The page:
• In some embodiments of this invention, at least one second layer of the multilayer reinforcement web is a nonwoven sheet in the form of a paper. A preferred paper of the second layer contains both high strength fibers and binder. In one embodiment, the paper comprises from 10 to 100 weight percent fibers and correspondingly from 0 to 90 weight percent binder. In another embodiment the paper comprises from 10 to 85 weight percent fibers and from 15 to 90 weight percent binder. In yet another embodiment the paper comprises from 50 to 100 weight percent fibers and from 0 to 50 weight percent binder.
  • The high strength fibers have a tenacity of from 10 to 65 grams per dtex. In some embodiments the fiber tenacity is from 15 to 40 grams per dtex and in yet other embodiments the tenacity is from 20 to 35 grams per dtex. The fibers preferably have a modulus of from 100 to 3500 grams per dtex. In some embodiments the modulus is from 150 to 2700 grams per dtex. The fibers preferably have a linear density of from 50 to 4,500 dtex. In some embodiments the linear density is from 100 to 3500 dtex and in yet other embodiments the linear density is from 300 to 1800 dtex. The fibers preferably have an elongation to break of from 3.6 to 5.0 percent. In some other embodiments, the elongation to break is from 3.6 to 4.5.
  • In one embodiment, the length of the high strength fibers is from 0.5 to 26 mm. In another embodiment, the length of the fibers is from 1 to 8 mm and in yet another embodiment, the length of the fibers is from 1.5 to 6 mm. In one embodiment, the diameter of such fibers is from 5 to 14 microns.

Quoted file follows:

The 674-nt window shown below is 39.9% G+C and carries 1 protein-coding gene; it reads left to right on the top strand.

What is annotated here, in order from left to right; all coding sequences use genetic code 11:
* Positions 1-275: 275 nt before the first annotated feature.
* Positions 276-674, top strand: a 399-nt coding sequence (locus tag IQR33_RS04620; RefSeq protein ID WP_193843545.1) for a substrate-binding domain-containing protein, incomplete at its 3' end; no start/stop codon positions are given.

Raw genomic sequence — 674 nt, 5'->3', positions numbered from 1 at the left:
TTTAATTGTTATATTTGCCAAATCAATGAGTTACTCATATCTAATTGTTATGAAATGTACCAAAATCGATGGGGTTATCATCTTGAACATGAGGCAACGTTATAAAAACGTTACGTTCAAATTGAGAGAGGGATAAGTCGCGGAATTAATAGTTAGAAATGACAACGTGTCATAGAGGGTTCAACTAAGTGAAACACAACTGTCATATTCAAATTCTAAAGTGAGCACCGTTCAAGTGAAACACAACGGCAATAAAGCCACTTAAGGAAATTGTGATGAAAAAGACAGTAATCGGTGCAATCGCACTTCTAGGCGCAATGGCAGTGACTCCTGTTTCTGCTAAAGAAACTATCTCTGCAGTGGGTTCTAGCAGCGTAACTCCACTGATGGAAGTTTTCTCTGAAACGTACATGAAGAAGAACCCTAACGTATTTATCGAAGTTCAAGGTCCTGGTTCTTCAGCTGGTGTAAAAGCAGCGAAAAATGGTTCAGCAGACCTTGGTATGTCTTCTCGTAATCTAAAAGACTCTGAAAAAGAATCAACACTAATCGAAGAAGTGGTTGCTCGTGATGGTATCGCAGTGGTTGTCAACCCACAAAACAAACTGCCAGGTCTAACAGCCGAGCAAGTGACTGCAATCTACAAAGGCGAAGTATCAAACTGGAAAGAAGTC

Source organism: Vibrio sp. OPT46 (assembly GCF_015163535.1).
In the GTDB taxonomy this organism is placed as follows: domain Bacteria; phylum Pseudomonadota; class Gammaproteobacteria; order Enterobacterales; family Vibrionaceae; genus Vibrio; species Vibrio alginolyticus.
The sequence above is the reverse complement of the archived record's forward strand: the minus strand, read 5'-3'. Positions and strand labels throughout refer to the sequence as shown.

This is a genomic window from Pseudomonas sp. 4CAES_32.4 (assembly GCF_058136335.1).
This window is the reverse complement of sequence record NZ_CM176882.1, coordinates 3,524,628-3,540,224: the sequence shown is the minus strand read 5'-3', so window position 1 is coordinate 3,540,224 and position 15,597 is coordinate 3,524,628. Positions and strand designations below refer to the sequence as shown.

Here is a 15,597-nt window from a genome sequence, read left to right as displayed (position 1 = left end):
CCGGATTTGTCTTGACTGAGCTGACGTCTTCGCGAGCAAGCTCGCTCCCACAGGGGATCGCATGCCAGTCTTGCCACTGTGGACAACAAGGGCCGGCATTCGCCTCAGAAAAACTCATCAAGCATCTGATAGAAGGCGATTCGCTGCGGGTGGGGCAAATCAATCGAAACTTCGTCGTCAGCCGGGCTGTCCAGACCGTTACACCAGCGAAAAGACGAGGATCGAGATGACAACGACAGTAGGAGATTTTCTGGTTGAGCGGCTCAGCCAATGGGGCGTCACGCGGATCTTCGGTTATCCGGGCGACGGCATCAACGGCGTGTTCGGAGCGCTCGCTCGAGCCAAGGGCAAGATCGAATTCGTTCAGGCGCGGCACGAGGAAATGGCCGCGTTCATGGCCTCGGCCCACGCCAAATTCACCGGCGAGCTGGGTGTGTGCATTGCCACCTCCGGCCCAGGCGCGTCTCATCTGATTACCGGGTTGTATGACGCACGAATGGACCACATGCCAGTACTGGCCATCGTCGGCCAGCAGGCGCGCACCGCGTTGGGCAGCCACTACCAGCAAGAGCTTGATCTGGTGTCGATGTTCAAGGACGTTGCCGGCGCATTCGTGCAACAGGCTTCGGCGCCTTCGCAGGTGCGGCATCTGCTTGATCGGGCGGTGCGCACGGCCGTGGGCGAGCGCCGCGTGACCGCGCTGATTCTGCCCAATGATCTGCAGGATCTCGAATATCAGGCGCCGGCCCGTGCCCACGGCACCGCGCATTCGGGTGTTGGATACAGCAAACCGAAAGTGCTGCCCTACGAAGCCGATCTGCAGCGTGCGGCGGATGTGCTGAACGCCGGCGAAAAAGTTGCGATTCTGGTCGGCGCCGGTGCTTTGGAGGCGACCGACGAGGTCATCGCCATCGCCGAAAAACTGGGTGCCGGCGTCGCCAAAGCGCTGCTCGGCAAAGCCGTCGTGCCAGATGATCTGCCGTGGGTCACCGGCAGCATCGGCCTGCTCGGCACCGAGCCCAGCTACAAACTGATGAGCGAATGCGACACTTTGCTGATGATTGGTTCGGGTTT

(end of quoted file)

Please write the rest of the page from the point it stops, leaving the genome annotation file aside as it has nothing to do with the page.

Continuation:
• The reinforcing web can also include fibers of lower strength and modulus blended with the higher strength fibers. The amount of lower strength fiber in the blend will vary on a case by case basis depending on the desired strength of the folded core structure. The higher the amount of low strength fiber, the lower will be the strength of the core structure. In a preferred embodiment, the amount of lower strength fiber should not exceed 30%. Examples of such lower strength fibers are meta-aramid fibers and poly (ethylene therephtalamide) fibers.
  • The reinforcing web can contain small amounts of inorganic particles and representative particles include mica, vermiculite, and the like; the addition of these performance enhancing additives being to impart properties such as improved fire resistance, thermal conductivity, dimensional stability, and the like to the nonwoven sheet and the final folded core structure.
  • In some embodiments, the web thickness is from 25 to 100 micrometers (1 to 4 mils) and the web basis weight is from 10 to 50 grams per square meter (0.3 to 1.5 ounces per square yard).
  • The high strength fibers of the web may be in the form of cut fiber (floc) or pulp either used alone or in combination.